Key Similarities and Differences
When it comes to making choices, it is important to compare them with as much detail as possible. Leaving no stone left unturned, we deep-dive into Laravel and Symfony to find the differences that make them unique, as well as look at the similarities. This way, we equip you with the information to make an informed choice.
Let’s talk about similarities. Laravel and Symfony both provide a cross-platform PHP framework with a deluge of templates to make your app-making process smooth and easy to do. They make your workflow easy so that you do not have to start from scratch. It is no wonder PHP frameworks are popular among developers. It’s also fairly obvious that the two use PHP as the primary programming language. You should note that Laravel is based on components that use Symfony. Both Laravel and Symfony are open-source PHP frameworks, so that means they are cost-effective for you and your organization.
It is also important to note that both the frameworks support multi-user content that is also supported in multiple languages. Through the framework, it is possible to get a skeleton of an application that you can build on. You can also find patterns for various interfaces and create applications that support text search. Both work on the MVC architecture, which is extremely handy for developers that are working on building scalable web applications.
One of the key differences that Laravel and Symfony have is the level of complexity. Laravel helps make coding shorter and makes the framework simple. Symfony, on the other hand, can be modified in C# and Java language as well, despite primarily being a PHP-based framework. It is also important to note that Symfony can handle designing large-scale and more complex projects. These projects could demand bigger features and the need to support a large number of clients at a time. Simultaneously, another important thing to note is that Symfony provides multiple platforms for scalability, but Laravel requires you to be able to write code to handle scalability.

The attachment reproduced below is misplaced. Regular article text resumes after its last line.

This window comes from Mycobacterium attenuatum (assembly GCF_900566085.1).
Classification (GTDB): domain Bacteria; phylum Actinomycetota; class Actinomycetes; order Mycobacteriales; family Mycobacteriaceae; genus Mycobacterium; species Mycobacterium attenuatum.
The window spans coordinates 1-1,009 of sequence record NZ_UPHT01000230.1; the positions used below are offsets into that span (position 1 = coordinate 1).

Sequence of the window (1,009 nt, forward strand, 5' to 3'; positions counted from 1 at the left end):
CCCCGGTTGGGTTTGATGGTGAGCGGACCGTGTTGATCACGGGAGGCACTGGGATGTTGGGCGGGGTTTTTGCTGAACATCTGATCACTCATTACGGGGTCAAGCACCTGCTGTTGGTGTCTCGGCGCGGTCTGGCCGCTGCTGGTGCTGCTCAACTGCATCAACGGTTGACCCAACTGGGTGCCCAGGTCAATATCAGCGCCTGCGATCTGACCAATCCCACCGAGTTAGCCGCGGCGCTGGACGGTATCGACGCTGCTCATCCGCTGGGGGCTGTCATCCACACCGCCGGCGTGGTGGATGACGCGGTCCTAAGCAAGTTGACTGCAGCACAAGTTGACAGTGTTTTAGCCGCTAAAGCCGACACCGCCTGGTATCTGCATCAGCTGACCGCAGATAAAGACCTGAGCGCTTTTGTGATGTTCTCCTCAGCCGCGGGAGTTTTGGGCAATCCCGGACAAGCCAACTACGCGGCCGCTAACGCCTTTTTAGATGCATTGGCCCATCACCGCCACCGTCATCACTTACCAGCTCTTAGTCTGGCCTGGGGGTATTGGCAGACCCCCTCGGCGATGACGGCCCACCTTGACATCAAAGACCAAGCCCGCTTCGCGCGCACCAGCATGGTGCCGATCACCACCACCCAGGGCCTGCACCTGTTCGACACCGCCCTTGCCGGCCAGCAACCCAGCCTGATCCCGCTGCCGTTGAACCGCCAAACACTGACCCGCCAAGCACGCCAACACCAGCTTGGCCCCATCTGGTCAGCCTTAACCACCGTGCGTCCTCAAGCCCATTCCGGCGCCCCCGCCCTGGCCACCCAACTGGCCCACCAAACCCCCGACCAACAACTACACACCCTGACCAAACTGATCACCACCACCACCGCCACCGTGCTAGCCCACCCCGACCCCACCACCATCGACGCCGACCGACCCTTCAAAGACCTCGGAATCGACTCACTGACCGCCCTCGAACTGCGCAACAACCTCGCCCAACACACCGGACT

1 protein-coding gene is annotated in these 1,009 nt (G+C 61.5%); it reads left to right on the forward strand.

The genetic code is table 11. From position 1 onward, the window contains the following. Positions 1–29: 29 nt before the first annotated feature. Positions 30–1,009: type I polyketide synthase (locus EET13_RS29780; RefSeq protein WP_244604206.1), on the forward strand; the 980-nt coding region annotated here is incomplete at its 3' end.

Here are more specific differences to consider:
- Laravel’s templating engine is supplied by Blade, and Symfony, on the other hand supplies Twig. Blade has an added benefit for developers to reuse available code. Twig, unfortunately, does not have that feature.
- For database support, Laravel uses Eloquent, and Symfony uses Doctrine.
- Laravel supports MySQL, PostgreSQL, SQLite, and SQLServer databases. Symfony, on the other hand in addition to these, can also support Drizzle, Oracle, and SAP Sybase SQL Anywhere. This gives Symfony an edge over Laravel, giving more options available for migrating databases.
- Accessing data on Laravel requires the developer to be more knowledgeable of SQL. Eloquent ties the application to a DB schema design. Symfony’s access to data requires the creation of a repository function for every call. Through Doctrine, Symfony uses a mapper pattern. This way, database schema, and business objects can be delineated
Head to Head: Laravel vs. Symfony
With the similarities out of the way and general differences set aside, we have also pitted the two frameworks against each other with a head-to-head comparison. As a reminder, here’s what will be compared:
- Individual advantages
- Installation Process
- Ease of Learning
- Community and Support
Laravel has many advantages that may delight you:
- Ease of Authorization: By using Laravel, authorization implementation is quick and simple. Configuration of everything is out of the box and makes organizing logic and control for authorization simple. This helps in bifurcating the authorized users and unauthorized users for access to subscribed resources.
- Mail Services: Automation of emails based on certain logic is made simple through Laravel with its API that supports SMTP, Mandill, Amazon SES, PHP’s mail function, SparkPost, etc. This allows emails to be sent to users immediately through a local or cloud-based service.
- Speed: Since Laravel, as a default, configures file cache drivers. This, in turn, immediately saves cached objects into a file system. This way, the system is faster and provides quicker services.
- Security: Laravel protects web applications and has built-in support to ensure that security risks such as SQL injection, cross-site scripting, and request forgery do not come in the way of users and developers. The code that Laravel provides will have been checked and vetted by several developers.
- Error and Exception Handling: Laravel has integrated the Monolog logging library, which makes it configured for error and exception handling through its support from various powerful log handlers.
- Automation of Testing: Testing was always in consideration when Laravel was created. It is backed by PHPUnit and out-of-the-box phpunit.xml files for the application. This way, Laravel can support developers by testing out what they have done to ensure that errors do not get their way into the final product.